Tuesday, November 29, 2011

Jim Boeheim needs to choose his words more carefully

The instant the words left his mouth, I cringed. I knew Jim Boeheim would rue the day he made those asinine comments.

The Syracuse University basketball coach’s decision to lash out at the men who accused his long-time friend and assistant of sexual molestation is consistent with whom Boeheim is and has always been – a fiercely loyal, competitive, thin-skinned man ruled by emotion who occasionally speaks before he thinks.

As a reporter who’s covered him for 36 years and recently published an unauthorized biography about him, I’ve experienced his kindness and his wrath.

Sometimes, his genuine, unvarnished, shoot-from-the-lip comments have been refreshing and made for great copy and sound bites in an era of phony, sanitized coach-speak.

This was not one of those times.

And now the competitive fire that helped Boeheim become a Hall-of-Fame coach and build Syracuse University into a national college basketball power may ultimately lead to his crash-and-burn.

I understood his initial reaction to a point. He was angry that Bernie Fine, the trusted friend who had been at his side for nearly four decades, was under attack. He wanted to come strongly to his defense. But by labeling Fine’s accusers “liars” and opportunists, he went way too far. His bully behavior embarrassed himself and our alma mater, and, more importantly, showed a total lack of sensitivity to anyone who has been victimized by a pedophile. These types of forceful, public pronouncements inhibit victims from coming forward. They make a horrible problem even worse.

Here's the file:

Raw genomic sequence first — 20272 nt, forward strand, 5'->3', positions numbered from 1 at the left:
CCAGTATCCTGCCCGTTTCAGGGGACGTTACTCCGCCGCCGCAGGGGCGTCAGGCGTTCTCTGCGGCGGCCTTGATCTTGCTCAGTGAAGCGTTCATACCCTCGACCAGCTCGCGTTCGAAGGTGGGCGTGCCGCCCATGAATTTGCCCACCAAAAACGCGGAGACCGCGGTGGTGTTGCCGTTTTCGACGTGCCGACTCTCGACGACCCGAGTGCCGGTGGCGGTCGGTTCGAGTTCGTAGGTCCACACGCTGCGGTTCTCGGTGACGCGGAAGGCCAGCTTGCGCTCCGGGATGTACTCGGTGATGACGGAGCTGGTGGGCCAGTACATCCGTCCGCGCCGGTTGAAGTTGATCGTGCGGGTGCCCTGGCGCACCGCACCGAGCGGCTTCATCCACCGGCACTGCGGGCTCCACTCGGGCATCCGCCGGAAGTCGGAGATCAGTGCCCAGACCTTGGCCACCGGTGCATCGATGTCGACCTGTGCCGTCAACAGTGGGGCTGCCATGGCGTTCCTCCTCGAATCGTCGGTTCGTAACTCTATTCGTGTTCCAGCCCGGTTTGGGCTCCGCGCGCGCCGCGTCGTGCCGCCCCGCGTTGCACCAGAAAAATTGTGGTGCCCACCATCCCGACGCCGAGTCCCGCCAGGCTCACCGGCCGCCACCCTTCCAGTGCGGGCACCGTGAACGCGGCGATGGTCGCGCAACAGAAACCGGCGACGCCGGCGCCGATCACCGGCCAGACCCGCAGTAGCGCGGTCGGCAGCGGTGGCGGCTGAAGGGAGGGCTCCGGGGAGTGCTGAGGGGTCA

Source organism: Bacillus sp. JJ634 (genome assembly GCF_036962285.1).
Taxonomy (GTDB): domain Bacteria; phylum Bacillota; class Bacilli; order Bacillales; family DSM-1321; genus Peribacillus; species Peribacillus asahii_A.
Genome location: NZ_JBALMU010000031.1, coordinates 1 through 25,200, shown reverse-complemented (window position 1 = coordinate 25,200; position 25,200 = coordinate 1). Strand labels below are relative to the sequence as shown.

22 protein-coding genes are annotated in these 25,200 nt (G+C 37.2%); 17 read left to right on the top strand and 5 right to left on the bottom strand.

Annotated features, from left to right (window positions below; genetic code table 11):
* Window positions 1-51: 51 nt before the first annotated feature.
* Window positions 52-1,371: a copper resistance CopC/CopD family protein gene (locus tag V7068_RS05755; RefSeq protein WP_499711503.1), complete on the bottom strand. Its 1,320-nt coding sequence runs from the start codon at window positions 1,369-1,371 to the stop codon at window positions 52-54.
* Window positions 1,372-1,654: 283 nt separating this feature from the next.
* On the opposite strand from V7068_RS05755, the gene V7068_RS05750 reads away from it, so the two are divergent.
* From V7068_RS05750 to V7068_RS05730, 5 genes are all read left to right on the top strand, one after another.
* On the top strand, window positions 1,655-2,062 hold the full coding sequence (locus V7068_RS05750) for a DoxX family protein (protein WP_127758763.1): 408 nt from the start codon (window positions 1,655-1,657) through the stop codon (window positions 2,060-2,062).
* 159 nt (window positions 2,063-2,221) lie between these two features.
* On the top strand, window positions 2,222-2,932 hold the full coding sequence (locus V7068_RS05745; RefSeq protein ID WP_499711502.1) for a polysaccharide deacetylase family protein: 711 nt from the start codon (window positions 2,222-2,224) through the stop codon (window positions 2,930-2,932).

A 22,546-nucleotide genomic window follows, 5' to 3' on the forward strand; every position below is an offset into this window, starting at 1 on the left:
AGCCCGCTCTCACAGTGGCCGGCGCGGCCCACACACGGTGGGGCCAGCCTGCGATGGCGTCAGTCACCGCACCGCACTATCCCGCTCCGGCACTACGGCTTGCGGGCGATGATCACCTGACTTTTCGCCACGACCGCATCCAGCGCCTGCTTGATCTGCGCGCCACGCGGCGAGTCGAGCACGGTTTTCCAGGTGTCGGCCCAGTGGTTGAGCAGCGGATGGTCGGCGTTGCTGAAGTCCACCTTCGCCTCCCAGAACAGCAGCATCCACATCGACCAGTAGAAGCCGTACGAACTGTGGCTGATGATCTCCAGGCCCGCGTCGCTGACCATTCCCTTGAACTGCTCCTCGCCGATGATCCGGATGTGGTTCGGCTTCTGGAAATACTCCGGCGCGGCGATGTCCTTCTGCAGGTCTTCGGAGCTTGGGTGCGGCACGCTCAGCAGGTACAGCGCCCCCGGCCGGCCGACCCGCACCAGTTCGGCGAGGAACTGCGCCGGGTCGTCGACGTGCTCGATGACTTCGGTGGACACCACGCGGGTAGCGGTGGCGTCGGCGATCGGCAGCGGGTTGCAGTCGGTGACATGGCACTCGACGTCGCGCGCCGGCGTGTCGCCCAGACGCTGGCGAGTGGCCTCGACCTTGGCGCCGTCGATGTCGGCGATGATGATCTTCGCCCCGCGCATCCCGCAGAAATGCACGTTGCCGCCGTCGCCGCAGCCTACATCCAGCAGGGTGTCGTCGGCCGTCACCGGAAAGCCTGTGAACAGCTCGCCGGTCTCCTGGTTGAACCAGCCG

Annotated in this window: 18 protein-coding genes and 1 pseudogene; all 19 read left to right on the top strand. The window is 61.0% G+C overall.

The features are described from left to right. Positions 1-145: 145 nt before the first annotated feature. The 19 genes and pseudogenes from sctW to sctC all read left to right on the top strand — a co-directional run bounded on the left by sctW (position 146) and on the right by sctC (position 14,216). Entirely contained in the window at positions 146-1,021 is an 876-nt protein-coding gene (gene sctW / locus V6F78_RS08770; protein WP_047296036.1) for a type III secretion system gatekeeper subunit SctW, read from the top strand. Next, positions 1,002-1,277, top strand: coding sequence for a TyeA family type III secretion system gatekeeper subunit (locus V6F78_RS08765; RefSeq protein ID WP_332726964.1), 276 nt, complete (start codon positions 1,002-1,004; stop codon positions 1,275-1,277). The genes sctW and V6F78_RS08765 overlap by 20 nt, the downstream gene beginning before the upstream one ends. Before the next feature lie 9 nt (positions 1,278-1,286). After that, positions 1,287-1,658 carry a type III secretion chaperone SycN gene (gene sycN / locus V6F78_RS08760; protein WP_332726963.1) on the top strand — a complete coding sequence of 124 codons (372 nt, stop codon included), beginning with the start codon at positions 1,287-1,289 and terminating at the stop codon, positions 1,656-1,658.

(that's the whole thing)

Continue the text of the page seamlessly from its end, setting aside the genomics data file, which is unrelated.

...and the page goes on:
Boeheim’s statement of apology and total acceptance of Fine’s firing by the university Sunday night was a step in the right direction. But with some national columnists and victims’ rights groups calling for his firing, I’m wondering if his act of contrition was a case of too little, too late.

Interestingly, during his initial verbal barrage, Boeheim showed an additional lack of class by telling people he was not Joe Paterno. The reference, of course, was to the deposed Penn State football coach, whose failure to do the right thing in the sexual molestation scandal involving his friend and long-time assistant Jerry Sandusky ultimately led to more boys being victimized. Again, I know what Boeheim was saying. He was attempting to make a point that, unlike Paterno, he had no prior knowledge of Fine’s alleged acts of sexual abuse against former SU ballboys.